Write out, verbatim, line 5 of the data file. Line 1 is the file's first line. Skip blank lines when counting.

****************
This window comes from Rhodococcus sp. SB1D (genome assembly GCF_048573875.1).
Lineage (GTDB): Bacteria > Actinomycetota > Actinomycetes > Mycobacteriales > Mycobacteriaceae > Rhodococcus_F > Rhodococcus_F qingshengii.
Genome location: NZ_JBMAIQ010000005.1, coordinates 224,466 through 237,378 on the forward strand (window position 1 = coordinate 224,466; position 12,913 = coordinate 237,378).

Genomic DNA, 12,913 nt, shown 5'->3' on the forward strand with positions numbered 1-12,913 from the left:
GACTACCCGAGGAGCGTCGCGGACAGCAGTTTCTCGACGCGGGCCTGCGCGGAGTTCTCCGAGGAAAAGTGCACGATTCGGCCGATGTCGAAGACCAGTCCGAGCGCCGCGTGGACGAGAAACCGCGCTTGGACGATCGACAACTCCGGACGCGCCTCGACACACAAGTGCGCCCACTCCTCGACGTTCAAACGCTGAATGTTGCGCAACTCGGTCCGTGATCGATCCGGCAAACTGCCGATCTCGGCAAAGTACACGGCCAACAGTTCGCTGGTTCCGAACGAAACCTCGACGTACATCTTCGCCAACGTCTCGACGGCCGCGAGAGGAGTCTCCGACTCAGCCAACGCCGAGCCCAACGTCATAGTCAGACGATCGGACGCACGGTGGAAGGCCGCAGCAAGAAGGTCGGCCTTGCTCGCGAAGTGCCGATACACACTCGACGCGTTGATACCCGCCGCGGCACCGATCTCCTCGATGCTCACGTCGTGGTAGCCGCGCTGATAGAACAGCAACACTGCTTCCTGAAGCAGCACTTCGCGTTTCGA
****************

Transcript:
GACTACCCGAGGAGCGTCGCGGACAGCAGTTTCTCGACGCGGGCCTGCGCGGAGTTCTCCGAGGAAAAGTGCACGATTCGGCCGATGTCGAAGACCAGTCCGAGCGCCGCGTGGACGAGAAACCGCGCTTGGACGATCGACAACTCCGGACGCGCCTCGACACACAAGTGCGCCCACTCCTCGACGTTCAAACGCTGAATGTTGCGCAACTCGGTCCGTGATCGATCCGGCAAACTGCCGATCTCGGCAAAGTACACGGCCAACAGTTCGCTGGTTCCGAACGAAACCTCGACGTACATCTTCGCCAACGTCTCGACGGCCGCGAGAGGAGTCTCCGACTCAGCCAACGCCGAGCCCAACGTCATAGTCAGACGATCGGACGCACGGTGGAAGGCCGCAGCAAGAAGGTCGGCCTTGCTCGCGAAGTGCCGATACACACTCGACGCGTTGATACCCGCCGCGGCACCGATCTCCTCGATGCTCACGTCGTGGTAGCCGCGCTGATAGAACAGCAACACTGCTTCCTGAAGCAGCACTTCGCGTTTCGA